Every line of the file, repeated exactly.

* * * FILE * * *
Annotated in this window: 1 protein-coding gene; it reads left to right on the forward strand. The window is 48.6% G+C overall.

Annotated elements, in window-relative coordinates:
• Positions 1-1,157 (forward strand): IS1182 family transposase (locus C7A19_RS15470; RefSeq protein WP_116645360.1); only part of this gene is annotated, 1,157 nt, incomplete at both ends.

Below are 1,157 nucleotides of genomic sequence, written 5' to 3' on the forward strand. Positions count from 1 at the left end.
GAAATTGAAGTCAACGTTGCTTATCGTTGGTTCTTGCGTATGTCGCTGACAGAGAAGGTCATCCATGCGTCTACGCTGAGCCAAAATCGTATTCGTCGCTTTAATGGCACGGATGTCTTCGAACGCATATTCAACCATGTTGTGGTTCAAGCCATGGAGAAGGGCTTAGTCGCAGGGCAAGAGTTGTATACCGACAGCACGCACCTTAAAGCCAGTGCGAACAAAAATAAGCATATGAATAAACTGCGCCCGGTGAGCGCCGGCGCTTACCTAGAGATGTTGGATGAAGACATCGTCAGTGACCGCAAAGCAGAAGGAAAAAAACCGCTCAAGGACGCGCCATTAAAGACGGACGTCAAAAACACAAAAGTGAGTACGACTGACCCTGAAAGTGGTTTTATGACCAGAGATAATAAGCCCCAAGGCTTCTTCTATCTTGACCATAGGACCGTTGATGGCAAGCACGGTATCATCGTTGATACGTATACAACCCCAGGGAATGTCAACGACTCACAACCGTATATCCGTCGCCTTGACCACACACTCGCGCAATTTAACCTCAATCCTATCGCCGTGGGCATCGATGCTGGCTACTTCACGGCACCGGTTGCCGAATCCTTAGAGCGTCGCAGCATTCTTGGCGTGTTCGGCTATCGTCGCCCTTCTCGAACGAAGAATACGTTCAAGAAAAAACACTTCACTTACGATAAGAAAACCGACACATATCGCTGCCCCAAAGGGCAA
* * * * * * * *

Annotated in this window: 1 protein-coding gene; it reads left to right on the forward strand. The window is 48.6% G+C overall.

Annotated elements, in window-relative coordinates:
• Positions 1-1,157 (forward strand): IS1182 family transposase (locus C7A19_RS15470; RefSeq protein WP_116645360.1); only part of this gene is annotated, 1,157 nt, incomplete at both ends.

Below are 1,157 nucleotides of genomic sequence, written 5' to 3' on the forward strand. Positions count from 1 at the left end.
GAAATTGAAGTCAACGTTGCTTATCGTTGGTTCTTGCGTATGTCGCTGACAGAGAAGGTCATCCATGCGTCTACGCTGAGCCAAAATCGTATTCGTCGCTTTAATGGCACGGATGTCTTCGAACGCATATTCAACCATGTTGTGGTTCAAGCCATGGAGAAGGGCTTAGTCGCAGGGCAAGAGTTGTATACCGACAGCACGCACCTTAAAGCCAGTGCGAACAAAAATAAGCATATGAATAAACTGCGCCCGGTGAGCGCCGGCGCTTACCTAGAGATGTTGGATGAAGACATCGTCAGTGACCGCAAAGCAGAAGGAAAAAAACCGCTCAAGGACGCGCCATTAAAGACGGACGTCAAAAACACAAAAGTGAGTACGACTGACCCTGAAAGTGGTTTTATGACCAGAGATAATAAGCCCCAAGGCTTCTTCTATCTTGACCATAGGACCGTTGATGGCAAGCACGGTATCATCGTTGATACGTATACAACCCCAGGGAATGTCAACGACTCACAACCGTATATCCGTCGCCTTGACCACACACTCGCGCAATTTAACCTCAATCCTATCGCCGTGGGCATCGATGCTGGCTACTTCACGGCACCGGTTGCCGAATCCTTAGAGCGTCGCAGCATTCTTGGCGTGTTCGGCTATCGTCGCCCTTCTCGAACGAAGAATACGTTCAAGAAAAAACACTTCACTTACGATAAGAAAACCGACACATATCGCTGCCCCAAAGGGCAA